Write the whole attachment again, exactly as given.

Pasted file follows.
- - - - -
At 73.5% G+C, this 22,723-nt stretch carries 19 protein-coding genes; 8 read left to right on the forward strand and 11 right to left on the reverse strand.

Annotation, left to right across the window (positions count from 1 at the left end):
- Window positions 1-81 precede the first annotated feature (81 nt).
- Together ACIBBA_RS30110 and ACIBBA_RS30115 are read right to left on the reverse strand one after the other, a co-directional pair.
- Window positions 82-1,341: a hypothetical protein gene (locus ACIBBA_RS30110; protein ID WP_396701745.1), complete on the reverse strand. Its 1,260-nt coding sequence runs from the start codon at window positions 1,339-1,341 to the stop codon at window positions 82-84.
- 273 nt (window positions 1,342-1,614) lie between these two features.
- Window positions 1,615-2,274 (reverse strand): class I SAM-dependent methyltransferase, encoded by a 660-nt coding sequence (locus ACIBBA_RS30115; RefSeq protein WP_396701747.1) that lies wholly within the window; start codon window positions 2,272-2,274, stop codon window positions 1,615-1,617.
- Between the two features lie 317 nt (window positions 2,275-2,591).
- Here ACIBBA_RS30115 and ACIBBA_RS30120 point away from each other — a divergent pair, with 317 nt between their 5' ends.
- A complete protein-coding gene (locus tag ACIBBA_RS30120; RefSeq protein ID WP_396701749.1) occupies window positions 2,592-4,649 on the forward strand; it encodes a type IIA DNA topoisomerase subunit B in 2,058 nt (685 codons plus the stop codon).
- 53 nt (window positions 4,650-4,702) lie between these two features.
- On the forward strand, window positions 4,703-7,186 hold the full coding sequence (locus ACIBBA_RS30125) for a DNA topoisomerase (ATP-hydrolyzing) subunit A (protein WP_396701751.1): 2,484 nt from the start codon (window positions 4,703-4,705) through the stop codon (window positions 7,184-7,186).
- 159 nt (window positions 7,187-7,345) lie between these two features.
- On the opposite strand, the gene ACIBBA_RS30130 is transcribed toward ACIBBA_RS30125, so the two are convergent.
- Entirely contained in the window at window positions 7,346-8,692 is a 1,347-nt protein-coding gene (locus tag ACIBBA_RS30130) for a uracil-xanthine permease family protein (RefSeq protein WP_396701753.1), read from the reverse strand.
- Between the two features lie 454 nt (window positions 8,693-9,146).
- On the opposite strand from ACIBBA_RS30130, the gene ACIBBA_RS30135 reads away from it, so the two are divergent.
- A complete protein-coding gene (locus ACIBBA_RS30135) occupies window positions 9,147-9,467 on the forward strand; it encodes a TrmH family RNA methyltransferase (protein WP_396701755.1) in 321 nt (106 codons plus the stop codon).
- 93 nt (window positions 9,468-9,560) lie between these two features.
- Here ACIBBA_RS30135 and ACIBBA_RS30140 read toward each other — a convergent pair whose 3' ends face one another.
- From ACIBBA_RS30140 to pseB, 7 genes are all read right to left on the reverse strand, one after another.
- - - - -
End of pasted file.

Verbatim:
At 73.5% G+C, this 22,723-nt stretch carries 19 protein-coding genes; 8 read left to right on the forward strand and 11 right to left on the reverse strand.

Annotation, left to right across the window (positions count from 1 at the left end):
- Window positions 1-81 precede the first annotated feature (81 nt).
- Together ACIBBA_RS30110 and ACIBBA_RS30115 are read right to left on the reverse strand one after the other, a co-directional pair.
- Window positions 82-1,341: a hypothetical protein gene (locus ACIBBA_RS30110; protein ID WP_396701745.1), complete on the reverse strand. Its 1,260-nt coding sequence runs from the start codon at window positions 1,339-1,341 to the stop codon at window positions 82-84.
- 273 nt (window positions 1,342-1,614) lie between these two features.
- Window positions 1,615-2,274 (reverse strand): class I SAM-dependent methyltransferase, encoded by a 660-nt coding sequence (locus ACIBBA_RS30115; RefSeq protein WP_396701747.1) that lies wholly within the window; start codon window positions 2,272-2,274, stop codon window positions 1,615-1,617.
- Between the two features lie 317 nt (window positions 2,275-2,591).
- Here ACIBBA_RS30115 and ACIBBA_RS30120 point away from each other — a divergent pair, with 317 nt between their 5' ends.
- A complete protein-coding gene (locus tag ACIBBA_RS30120; RefSeq protein ID WP_396701749.1) occupies window positions 2,592-4,649 on the forward strand; it encodes a type IIA DNA topoisomerase subunit B in 2,058 nt (685 codons plus the stop codon).
- 53 nt (window positions 4,650-4,702) lie between these two features.
- On the forward strand, window positions 4,703-7,186 hold the full coding sequence (locus ACIBBA_RS30125) for a DNA topoisomerase (ATP-hydrolyzing) subunit A (protein WP_396701751.1): 2,484 nt from the start codon (window positions 4,703-4,705) through the stop codon (window positions 7,184-7,186).
- 159 nt (window positions 7,187-7,345) lie between these two features.
- On the opposite strand, the gene ACIBBA_RS30130 is transcribed toward ACIBBA_RS30125, so the two are convergent.
- Entirely contained in the window at window positions 7,346-8,692 is a 1,347-nt protein-coding gene (locus tag ACIBBA_RS30130) for a uracil-xanthine permease family protein (RefSeq protein WP_396701753.1), read from the reverse strand.
- Between the two features lie 454 nt (window positions 8,693-9,146).
- On the opposite strand from ACIBBA_RS30130, the gene ACIBBA_RS30135 reads away from it, so the two are divergent.
- A complete protein-coding gene (locus ACIBBA_RS30135) occupies window positions 9,147-9,467 on the forward strand; it encodes a TrmH family RNA methyltransferase (protein WP_396701755.1) in 321 nt (106 codons plus the stop codon).
- 93 nt (window positions 9,468-9,560) lie between these two features.
- Here ACIBBA_RS30135 and ACIBBA_RS30140 read toward each other — a convergent pair whose 3' ends face one another.
- From ACIBBA_RS30140 to pseB, 7 genes are all read right to left on the reverse strand, one after another.